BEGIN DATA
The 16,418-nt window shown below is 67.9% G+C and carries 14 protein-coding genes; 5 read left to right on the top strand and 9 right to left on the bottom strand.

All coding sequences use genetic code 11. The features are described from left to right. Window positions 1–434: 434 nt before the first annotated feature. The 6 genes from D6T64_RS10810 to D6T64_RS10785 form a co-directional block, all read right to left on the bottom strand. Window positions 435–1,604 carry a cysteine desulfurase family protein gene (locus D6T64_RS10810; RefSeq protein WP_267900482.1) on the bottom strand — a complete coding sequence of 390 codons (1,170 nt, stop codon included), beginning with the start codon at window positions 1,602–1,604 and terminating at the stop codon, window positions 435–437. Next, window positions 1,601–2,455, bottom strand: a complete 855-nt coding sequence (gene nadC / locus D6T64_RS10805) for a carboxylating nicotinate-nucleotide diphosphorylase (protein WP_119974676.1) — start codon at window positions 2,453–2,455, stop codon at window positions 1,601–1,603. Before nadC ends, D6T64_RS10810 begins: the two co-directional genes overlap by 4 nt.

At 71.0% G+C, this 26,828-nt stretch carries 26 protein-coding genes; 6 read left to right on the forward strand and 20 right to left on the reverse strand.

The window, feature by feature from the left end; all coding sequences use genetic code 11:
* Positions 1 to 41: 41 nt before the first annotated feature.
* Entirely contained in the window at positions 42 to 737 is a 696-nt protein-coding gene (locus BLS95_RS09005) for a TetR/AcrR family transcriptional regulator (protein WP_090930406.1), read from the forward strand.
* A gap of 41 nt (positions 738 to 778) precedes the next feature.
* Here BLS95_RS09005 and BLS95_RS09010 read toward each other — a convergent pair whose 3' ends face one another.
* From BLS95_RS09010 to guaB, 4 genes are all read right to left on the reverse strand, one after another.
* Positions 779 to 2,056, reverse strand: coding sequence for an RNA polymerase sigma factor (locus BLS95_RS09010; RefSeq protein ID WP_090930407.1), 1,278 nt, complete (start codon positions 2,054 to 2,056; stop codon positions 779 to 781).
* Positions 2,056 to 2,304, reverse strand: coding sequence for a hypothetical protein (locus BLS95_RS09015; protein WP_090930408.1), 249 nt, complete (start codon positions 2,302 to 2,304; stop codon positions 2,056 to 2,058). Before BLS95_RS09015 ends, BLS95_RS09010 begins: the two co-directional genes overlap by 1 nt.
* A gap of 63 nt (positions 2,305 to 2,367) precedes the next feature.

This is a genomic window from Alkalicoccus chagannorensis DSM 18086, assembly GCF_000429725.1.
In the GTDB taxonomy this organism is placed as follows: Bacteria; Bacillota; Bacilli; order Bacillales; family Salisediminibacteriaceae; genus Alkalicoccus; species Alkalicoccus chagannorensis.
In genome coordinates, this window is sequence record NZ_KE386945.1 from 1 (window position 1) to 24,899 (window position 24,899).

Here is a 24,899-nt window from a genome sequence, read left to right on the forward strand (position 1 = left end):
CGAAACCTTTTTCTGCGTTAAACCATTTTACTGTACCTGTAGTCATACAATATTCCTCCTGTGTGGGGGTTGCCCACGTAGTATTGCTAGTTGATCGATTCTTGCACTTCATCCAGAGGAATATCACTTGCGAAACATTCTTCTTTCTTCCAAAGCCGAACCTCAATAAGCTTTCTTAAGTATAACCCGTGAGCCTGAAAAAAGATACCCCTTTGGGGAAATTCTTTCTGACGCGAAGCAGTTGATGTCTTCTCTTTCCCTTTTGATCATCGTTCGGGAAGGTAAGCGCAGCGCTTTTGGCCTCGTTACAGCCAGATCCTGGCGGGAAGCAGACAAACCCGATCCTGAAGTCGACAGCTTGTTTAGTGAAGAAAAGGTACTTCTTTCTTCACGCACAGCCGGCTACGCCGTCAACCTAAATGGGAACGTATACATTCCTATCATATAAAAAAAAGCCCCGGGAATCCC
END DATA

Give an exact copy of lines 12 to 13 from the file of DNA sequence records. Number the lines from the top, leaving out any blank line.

* A gap of 63 nt (positions 2,305 to 2,367) precedes the next feature.

This is a genomic window from Alkalicoccus chagannorensis DSM 18086, assembly GCF_000429725.1.